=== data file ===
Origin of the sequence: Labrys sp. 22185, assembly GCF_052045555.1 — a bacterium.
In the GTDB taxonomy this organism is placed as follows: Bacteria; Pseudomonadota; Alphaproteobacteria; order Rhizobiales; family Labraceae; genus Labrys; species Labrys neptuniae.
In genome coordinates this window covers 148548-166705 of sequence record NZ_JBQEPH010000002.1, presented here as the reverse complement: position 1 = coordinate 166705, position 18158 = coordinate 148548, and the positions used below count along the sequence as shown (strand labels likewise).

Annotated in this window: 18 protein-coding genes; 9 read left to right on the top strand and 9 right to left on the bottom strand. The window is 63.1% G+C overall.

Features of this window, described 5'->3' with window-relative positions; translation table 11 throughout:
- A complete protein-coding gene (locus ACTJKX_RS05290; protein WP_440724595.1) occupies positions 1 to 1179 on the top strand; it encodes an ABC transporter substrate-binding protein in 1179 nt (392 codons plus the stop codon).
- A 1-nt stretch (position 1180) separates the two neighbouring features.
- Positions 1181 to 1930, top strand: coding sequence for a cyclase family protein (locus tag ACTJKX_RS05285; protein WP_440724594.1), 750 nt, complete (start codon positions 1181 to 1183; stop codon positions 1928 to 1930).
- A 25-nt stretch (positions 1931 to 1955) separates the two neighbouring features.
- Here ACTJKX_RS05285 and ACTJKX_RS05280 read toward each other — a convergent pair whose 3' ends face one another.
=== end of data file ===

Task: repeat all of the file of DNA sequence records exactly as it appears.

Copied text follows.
Origin of the sequence: Labrys sp. 22185, assembly GCF_052045555.1 — a bacterium.
In the GTDB taxonomy this organism is placed as follows: Bacteria; Pseudomonadota; Alphaproteobacteria; order Rhizobiales; family Labraceae; genus Labrys; species Labrys neptuniae.
In genome coordinates this window covers 148548-166705 of sequence record NZ_JBQEPH010000002.1, presented here as the reverse complement: position 1 = coordinate 166705, position 18158 = coordinate 148548, and the positions used below count along the sequence as shown (strand labels likewise).

Annotated in this window: 18 protein-coding genes; 9 read left to right on the top strand and 9 right to left on the bottom strand. The window is 63.1% G+C overall.

Features of this window, described 5'->3' with window-relative positions; translation table 11 throughout:
- A complete protein-coding gene (locus ACTJKX_RS05290; protein WP_440724595.1) occupies positions 1 to 1179 on the top strand; it encodes an ABC transporter substrate-binding protein in 1179 nt (392 codons plus the stop codon).
- A 1-nt stretch (position 1180) separates the two neighbouring features.
- Positions 1181 to 1930, top strand: coding sequence for a cyclase family protein (locus tag ACTJKX_RS05285; protein WP_440724594.1), 750 nt, complete (start codon positions 1181 to 1183; stop codon positions 1928 to 1930).
- A 25-nt stretch (positions 1931 to 1955) separates the two neighbouring features.
- Here ACTJKX_RS05285 and ACTJKX_RS05280 read toward each other — a convergent pair whose 3' ends face one another.